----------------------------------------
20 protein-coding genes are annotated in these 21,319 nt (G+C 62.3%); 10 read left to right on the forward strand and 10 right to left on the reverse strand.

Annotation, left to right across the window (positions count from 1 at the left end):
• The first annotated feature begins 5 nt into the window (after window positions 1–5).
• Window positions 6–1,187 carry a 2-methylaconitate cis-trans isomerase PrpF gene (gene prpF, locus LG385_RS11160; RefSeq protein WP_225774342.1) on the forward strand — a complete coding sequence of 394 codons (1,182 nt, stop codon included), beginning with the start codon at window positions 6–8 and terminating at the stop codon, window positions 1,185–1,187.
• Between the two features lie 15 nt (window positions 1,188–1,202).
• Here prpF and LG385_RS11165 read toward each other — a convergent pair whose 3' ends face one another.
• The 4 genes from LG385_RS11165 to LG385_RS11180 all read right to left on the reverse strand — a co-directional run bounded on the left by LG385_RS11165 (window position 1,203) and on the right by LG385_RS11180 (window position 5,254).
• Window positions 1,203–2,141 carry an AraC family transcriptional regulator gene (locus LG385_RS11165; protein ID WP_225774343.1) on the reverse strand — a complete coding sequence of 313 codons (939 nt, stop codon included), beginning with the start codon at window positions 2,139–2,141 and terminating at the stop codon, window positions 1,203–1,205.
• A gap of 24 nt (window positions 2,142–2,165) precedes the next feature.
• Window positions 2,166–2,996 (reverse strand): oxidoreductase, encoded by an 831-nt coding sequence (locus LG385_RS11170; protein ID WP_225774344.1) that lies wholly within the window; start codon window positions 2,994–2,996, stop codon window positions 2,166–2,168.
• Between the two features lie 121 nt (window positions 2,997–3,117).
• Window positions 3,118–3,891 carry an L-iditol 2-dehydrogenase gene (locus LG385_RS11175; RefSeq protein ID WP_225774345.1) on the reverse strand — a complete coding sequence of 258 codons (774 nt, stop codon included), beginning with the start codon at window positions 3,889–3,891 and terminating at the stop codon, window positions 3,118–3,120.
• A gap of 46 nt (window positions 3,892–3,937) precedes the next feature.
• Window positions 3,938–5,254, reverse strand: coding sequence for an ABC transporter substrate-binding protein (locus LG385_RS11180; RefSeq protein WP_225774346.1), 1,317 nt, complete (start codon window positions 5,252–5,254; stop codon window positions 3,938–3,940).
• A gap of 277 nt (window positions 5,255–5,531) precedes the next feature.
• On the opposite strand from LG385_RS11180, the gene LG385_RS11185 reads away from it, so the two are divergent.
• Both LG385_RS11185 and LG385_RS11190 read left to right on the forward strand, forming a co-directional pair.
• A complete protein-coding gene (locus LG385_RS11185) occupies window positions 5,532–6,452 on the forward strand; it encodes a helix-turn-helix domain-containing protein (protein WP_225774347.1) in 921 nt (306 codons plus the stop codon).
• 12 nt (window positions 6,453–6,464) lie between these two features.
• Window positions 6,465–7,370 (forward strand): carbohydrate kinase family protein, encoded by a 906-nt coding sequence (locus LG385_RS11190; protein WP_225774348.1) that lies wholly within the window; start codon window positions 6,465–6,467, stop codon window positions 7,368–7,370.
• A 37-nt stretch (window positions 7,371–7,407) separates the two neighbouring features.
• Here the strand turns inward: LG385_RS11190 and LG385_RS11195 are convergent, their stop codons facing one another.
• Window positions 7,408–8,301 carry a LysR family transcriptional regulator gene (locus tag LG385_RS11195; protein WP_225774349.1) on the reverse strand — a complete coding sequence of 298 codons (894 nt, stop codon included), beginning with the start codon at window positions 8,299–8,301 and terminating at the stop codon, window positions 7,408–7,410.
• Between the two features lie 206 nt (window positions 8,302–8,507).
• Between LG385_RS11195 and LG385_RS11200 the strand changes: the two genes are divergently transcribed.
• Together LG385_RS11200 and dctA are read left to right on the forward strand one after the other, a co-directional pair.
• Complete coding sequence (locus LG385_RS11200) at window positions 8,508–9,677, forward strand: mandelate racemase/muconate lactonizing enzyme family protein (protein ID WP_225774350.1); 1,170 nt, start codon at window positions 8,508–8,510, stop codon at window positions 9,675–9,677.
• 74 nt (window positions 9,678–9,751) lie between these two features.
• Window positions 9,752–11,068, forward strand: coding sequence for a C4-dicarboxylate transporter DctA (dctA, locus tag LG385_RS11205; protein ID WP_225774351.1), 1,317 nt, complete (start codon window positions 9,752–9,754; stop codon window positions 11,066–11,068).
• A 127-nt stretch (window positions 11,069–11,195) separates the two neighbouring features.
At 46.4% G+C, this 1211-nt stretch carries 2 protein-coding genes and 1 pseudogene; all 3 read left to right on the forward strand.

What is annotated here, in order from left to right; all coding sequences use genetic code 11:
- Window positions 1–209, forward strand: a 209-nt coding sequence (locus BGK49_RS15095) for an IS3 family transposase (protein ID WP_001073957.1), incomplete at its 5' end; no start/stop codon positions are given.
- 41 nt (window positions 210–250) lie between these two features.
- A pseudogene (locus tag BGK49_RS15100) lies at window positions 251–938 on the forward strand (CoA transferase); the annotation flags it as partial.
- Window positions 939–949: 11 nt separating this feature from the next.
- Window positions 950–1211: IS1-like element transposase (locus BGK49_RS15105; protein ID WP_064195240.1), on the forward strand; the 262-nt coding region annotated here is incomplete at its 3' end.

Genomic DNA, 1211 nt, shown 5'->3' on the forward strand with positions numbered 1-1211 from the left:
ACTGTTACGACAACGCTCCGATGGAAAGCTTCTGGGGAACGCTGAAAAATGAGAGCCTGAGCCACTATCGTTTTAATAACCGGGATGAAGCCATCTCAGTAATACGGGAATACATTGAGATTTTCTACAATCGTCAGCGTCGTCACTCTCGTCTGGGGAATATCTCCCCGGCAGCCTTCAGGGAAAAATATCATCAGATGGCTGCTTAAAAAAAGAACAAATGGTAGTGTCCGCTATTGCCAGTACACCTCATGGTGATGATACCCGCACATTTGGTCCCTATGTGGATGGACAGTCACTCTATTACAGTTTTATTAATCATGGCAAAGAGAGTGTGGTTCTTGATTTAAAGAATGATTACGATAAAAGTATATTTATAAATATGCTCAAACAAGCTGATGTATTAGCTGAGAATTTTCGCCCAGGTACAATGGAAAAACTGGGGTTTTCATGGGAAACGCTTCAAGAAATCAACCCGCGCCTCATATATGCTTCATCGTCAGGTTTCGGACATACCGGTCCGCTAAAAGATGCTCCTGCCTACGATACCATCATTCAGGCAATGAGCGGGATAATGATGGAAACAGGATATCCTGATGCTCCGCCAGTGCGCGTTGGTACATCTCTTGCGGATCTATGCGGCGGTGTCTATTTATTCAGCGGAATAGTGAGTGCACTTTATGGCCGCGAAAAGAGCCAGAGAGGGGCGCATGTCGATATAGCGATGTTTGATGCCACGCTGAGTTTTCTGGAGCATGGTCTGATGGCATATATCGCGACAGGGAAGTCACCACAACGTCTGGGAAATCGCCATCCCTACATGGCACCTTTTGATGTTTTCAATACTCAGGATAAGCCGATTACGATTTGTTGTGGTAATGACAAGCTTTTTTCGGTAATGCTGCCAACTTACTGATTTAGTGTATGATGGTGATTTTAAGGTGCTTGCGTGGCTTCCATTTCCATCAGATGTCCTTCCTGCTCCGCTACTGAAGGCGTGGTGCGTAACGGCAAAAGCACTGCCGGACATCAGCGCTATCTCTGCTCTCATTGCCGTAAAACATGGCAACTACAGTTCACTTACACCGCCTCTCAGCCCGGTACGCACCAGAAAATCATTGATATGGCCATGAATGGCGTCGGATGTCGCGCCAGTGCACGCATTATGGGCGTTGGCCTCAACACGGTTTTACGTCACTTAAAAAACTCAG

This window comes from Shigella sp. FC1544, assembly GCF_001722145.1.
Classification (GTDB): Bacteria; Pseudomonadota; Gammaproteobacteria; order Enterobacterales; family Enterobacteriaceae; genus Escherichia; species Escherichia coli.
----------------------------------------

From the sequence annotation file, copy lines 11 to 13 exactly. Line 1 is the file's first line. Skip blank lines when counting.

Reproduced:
• Between the two features lie 121 nt (window positions 2,997–3,117).
• Window positions 3,118–3,891 carry an L-iditol 2-dehydrogenase gene (locus LG385_RS11175; RefSeq protein ID WP_225774345.1) on the reverse strand — a complete coding sequence of 258 codons (774 nt, stop codon included), beginning with the start codon at window positions 3,889–3,891 and terminating at the stop codon, window positions 3,118–3,120.
• A gap of 46 nt (window positions 3,892–3,937) precedes the next feature.